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Fighting to find space in a conference room at the Institute of Politics (IOP), movie aficionados and politicos crammed in to hear movie producer Jonathan Glickman discuss the public’s distaste for overly politicized films.
Glickman was coaxed into visiting Cambridge by current IOP fellow Meredith Bagby, who is hosting a study group this semester entitled “Hollywood and Washington: The Odd Couple.”
IOP Study Group Committee Chair Elise M. Stefanik ’06 said she was intrigued by the experiences Glickman talked about, in which overly political films were not well received by the public.
“It was interesting to see how much of an influence politics has over choosing scripts, portraying characters and marketing films to domestic and international audiences,” Stefanik said.
“Glickman” may not have the same ring as other Hollywood names, but his career achievements give great credibility to his words.
He is the current president of Spyglass Entertainment Group and has produced well known titles—Rush Hour, While You Were Sleeping and Grosse Point Blank, to name a few.
While Glickman’s career made him a worthy choice, he boasts other connections as well.
Glickman’s father is IOP Director Daniel R. Glickman, who attended the talk and said he was pleased to see his son in Cambridge.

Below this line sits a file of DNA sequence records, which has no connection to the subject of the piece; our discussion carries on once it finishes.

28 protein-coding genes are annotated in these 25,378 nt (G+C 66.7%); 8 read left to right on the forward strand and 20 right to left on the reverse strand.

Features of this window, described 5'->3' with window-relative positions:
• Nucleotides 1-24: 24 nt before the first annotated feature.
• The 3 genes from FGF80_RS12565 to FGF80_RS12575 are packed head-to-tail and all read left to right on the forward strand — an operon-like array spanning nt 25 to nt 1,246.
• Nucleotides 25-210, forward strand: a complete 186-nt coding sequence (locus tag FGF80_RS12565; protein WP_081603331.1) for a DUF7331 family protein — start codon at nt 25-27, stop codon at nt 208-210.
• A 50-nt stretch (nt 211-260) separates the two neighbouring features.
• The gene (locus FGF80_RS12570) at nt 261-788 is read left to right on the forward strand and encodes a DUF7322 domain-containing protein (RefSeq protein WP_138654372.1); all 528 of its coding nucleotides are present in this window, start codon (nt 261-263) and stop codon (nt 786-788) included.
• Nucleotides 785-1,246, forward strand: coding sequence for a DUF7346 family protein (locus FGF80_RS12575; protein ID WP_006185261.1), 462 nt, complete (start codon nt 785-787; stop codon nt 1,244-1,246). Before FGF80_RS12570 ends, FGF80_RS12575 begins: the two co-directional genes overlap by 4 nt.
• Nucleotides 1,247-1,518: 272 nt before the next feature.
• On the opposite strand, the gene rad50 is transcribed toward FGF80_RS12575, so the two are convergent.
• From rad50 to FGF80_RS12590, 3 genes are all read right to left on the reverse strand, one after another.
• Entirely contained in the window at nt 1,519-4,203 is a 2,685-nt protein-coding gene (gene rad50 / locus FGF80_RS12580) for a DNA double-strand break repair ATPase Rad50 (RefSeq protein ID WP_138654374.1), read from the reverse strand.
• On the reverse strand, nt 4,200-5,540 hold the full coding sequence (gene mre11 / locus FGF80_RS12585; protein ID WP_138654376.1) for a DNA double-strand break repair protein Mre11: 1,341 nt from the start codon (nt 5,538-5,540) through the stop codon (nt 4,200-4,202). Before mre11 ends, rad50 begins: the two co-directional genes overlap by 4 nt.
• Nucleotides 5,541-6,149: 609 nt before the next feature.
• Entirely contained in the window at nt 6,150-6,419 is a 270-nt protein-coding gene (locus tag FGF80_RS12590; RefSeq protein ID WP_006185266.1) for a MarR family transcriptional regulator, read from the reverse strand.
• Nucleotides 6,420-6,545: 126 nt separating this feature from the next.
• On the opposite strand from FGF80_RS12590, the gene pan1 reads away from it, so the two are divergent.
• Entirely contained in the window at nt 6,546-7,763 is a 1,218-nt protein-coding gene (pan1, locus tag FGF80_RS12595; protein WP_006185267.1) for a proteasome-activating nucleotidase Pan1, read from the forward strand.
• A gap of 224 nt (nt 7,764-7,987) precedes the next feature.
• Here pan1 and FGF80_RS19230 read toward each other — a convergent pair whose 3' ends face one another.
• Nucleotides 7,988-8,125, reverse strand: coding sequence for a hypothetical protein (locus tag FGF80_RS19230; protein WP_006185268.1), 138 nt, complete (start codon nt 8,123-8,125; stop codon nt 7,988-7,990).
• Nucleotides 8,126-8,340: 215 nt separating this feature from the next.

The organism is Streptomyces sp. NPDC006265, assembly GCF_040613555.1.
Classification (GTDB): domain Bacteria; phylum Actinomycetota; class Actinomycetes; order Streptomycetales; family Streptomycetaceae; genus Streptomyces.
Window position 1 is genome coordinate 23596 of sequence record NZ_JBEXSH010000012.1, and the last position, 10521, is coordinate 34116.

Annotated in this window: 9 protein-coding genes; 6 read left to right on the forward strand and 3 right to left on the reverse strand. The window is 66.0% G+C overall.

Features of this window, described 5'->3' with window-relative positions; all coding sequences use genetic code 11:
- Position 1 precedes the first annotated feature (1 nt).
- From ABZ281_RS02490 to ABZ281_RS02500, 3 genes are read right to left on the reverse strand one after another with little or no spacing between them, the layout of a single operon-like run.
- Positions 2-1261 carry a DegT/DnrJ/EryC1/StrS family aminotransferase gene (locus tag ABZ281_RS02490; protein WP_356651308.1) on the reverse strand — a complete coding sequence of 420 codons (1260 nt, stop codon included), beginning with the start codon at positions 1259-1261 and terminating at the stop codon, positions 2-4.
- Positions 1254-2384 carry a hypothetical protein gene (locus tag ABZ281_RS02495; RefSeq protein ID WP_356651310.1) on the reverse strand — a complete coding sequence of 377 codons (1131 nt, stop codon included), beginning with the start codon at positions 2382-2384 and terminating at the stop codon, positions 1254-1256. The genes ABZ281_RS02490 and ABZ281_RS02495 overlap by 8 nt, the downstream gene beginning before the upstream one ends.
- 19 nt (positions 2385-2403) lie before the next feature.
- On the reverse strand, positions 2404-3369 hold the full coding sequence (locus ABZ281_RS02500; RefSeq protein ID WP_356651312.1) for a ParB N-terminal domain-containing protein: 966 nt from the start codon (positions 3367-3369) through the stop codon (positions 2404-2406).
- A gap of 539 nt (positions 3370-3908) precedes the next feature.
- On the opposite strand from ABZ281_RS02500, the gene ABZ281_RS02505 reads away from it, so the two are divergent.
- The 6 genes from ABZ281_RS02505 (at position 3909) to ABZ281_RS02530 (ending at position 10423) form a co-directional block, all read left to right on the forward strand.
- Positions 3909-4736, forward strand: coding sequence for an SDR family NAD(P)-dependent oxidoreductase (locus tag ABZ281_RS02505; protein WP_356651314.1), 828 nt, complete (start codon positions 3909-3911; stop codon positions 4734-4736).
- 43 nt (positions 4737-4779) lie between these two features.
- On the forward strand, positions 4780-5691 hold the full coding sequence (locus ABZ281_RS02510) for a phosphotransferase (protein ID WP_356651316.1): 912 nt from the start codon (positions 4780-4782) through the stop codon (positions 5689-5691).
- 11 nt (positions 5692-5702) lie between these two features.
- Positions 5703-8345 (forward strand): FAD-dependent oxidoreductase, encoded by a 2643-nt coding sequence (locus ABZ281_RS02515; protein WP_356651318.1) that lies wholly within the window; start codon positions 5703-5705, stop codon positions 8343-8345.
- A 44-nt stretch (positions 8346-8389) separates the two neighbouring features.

“I wish I could say I were responsible for everything he’s done,” the elder Glickman said, “but it’s not true.”
The talk focused on the portrayal of politics, violence and cultural values in film, and how these factors can influence box-office success.
Bagby—an author of six published political works, former member of political think tank Third Millennium and a current executive of Dreamworks SKG—also helped lead the discussion.
Bagby described Glickman as someone weary of political films, calling him “very realistic, [and] very honest about the success of political movies.”
At 34, Glickman’s list of films is impressive. And while he may be a relative newcomer to the world of producing, Glickman’s father said his love of films has been apparent since his early years.
According to the elder Glickman, his son would often watch up to four films per weekend while his father was on Congressional business.
“My wife and I were very interested in film,” Daniel Glickman said. “He had an interest in film from a very early age.”
Jonathan Glickman confirmed his father’s account.
As a teenager, his mother introduced him to revered directors Martin Scorsese and Woody Allen.
“The whole family was interested in show-biz,” Jonathan Glickman said.
Daniel Glickman said that hearing his son speak on his own turf made him “very proud.”
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